AMOC and summer sea ice as key drivers of the spread in mid-holocene winter temperature patterns over Europe in PMIP3 models

Gainusa-Bogdan, Alina ; Swingedouw, Didier ; Yiou, Pascal ; Cattiaux, Julien ; Codron, Francis ; Michel, Simon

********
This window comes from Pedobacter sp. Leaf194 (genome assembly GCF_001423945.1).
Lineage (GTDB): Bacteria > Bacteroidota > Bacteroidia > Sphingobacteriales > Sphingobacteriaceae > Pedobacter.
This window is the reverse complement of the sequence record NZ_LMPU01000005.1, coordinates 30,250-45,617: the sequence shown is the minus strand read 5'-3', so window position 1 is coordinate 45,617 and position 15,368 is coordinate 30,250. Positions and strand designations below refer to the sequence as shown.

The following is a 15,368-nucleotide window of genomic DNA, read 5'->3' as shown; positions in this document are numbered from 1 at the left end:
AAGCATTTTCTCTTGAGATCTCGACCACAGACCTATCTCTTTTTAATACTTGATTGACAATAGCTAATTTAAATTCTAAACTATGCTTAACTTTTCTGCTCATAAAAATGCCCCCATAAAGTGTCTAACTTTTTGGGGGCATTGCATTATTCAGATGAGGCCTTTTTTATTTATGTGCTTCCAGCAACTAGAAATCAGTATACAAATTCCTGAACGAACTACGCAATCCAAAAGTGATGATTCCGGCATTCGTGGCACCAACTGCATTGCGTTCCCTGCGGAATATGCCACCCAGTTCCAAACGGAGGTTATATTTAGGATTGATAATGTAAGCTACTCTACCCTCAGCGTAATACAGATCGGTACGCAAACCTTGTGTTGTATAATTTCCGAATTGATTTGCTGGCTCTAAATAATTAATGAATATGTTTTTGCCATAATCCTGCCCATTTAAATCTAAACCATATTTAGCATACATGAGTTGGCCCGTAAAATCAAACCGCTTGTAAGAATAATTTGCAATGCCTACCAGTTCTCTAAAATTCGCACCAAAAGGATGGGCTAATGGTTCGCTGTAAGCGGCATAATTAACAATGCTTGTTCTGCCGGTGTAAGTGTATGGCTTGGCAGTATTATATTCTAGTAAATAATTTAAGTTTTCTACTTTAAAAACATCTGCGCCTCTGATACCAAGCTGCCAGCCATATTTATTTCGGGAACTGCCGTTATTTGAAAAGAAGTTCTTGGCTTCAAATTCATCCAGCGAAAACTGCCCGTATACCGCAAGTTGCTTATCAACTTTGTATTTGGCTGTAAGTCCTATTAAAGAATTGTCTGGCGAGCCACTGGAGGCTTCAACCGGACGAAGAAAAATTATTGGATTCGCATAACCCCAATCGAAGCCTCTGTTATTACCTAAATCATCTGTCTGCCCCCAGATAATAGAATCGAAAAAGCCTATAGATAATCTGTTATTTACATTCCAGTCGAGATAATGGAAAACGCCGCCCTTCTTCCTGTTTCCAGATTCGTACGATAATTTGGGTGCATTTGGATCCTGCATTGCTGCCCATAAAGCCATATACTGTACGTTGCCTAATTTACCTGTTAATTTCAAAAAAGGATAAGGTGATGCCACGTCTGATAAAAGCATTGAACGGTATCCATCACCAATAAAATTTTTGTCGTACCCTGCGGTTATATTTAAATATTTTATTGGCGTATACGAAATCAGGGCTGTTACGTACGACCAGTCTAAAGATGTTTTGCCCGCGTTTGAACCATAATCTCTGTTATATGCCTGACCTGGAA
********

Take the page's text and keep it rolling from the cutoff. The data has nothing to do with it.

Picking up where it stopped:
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The mid-Holocene (6000 years before present) was a warmer period than today in summer in most of the Northern Hemisphere. In winter, over Europe, pollen-based reconstructions show a dipole of temperature anomalies as compared to present-day, with warmer conditions in the north and colder in the south. It has been proposed that this pattern of temperature anomaly could be explained by a persisting positive phase of the North Atlantic Oscillation during this period, which was, however, not reproduced in general by climate models. Indeed, PMIP3 models show a large spread in their response to the mid-Holocene insolation changes, the physical origins of which are not understood. To improve the understanding of the reconstructed temperature changes and of the PMIP3 model spread, we analyze the dynamical response of these model simulations in the North Atlantic for mid-Holocene conditions as compared to pre-industrial. We focus on the European pattern of temperature in winter and compare the simulations with a pollen-based reconstruction. We find that some of the model simulations yield a similar pattern to the reconstructed one, but with far lower amplitude, although it remains within the reconstruction uncertainty. We attribute the northern warm part of the latitudinal dipole of temperature anomaly in winter to a lower sea-ice cover in the Nordic Seas. The decrease of sea ice in winter indeed reduces the local sea-ice insulation effect, allowing the released ocean heat to reach continental northern Europe. This decrease in winter sea-ice cover is related to an increase in the Atlantic meridional overturning circulation (AMOC) and its associated ocean heat transport, as well as the effect of insolation changes on sea ice in summer, which persists until winter. We only find a slight cooling signal over southern Europe, compared to reconstructions, mainly related to the insolation-induced cooling in winter over Africa. We show that the models that failed to reproduce any AMOC increase under mid-Holocene conditions are also the ones that do not reproduce the temperature pattern over Europe. The change in sea level pressure is not sufficient to explain the spread among the models. The ocean-sea ice mechanisms that we proposed constitute an alternative explanation to the pattern of changes in winter temperatures over Europe in the mid-Holocene, which is in better agreement with available model simulations of this period. Finally, we evaluate if reconstructions of the AMOC for the mid-Holocene can provide interesting emerging constraints on key changes in European climate, and indirectly on AMOC response to on-going and future radiative changes. Although there is a significant link between the response of the mid-Holocene and projections, it remains limited. The proposed mechanism does not appear to be sufficient to explain the large discrepancies between models and reconstruction data for the summertime period.</p>

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